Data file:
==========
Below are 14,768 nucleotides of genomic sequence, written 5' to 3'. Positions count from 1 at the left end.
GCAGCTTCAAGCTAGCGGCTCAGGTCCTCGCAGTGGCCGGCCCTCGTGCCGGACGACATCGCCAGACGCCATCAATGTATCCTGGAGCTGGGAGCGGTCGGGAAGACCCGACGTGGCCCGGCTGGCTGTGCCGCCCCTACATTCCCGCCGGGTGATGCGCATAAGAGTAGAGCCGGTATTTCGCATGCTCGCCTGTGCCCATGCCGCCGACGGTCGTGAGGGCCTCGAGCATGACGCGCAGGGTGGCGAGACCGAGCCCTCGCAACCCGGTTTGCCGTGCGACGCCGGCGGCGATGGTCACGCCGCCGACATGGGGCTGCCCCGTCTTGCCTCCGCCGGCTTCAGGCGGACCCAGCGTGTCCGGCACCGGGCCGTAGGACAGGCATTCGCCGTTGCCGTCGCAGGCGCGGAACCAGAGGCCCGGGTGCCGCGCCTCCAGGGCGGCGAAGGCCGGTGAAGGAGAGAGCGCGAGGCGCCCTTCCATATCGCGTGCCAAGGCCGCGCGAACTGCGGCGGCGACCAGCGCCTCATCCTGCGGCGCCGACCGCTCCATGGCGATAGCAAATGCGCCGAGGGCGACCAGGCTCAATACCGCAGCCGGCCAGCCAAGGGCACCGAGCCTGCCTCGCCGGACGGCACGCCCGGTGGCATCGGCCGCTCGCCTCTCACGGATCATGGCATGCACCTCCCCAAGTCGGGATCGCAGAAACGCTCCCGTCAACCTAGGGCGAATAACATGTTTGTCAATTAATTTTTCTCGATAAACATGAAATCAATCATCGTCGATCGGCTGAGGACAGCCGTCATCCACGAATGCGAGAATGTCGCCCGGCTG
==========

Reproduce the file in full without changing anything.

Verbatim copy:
Below are 14,768 nucleotides of genomic sequence, written 5' to 3'. Positions count from 1 at the left end.
GCAGCTTCAAGCTAGCGGCTCAGGTCCTCGCAGTGGCCGGCCCTCGTGCCGGACGACATCGCCAGACGCCATCAATGTATCCTGGAGCTGGGAGCGGTCGGGAAGACCCGACGTGGCCCGGCTGGCTGTGCCGCCCCTACATTCCCGCCGGGTGATGCGCATAAGAGTAGAGCCGGTATTTCGCATGCTCGCCTGTGCCCATGCCGCCGACGGTCGTGAGGGCCTCGAGCATGACGCGCAGGGTGGCGAGACCGAGCCCTCGCAACCCGGTTTGCCGTGCGACGCCGGCGGCGATGGTCACGCCGCCGACATGGGGCTGCCCCGTCTTGCCTCCGCCGGCTTCAGGCGGACCCAGCGTGTCCGGCACCGGGCCGTAGGACAGGCATTCGCCGTTGCCGTCGCAGGCGCGGAACCAGAGGCCCGGGTGCCGCGCCTCCAGGGCGGCGAAGGCCGGTGAAGGAGAGAGCGCGAGGCGCCCTTCCATATCGCGTGCCAAGGCCGCGCGAACTGCGGCGGCGACCAGCGCCTCATCCTGCGGCGCCGACCGCTCCATGGCGATAGCAAATGCGCCGAGGGCGACCAGGCTCAATACCGCAGCCGGCCAGCCAAGGGCACCGAGCCTGCCTCGCCGGACGGCACGCCCGGTGGCATCGGCCGCTCGCCTCTCACGGATCATGGCATGCACCTCCCCAAGTCGGGATCGCAGAAACGCTCCCGTCAACCTAGGGCGAATAACATGTTTGTCAATTAATTTTTCTCGATAAACATGAAATCAATCATCGTCGATCGGCTGAGGACAGCCGTCATCCACGAATGCGAGAATGTCGCCCGGCTG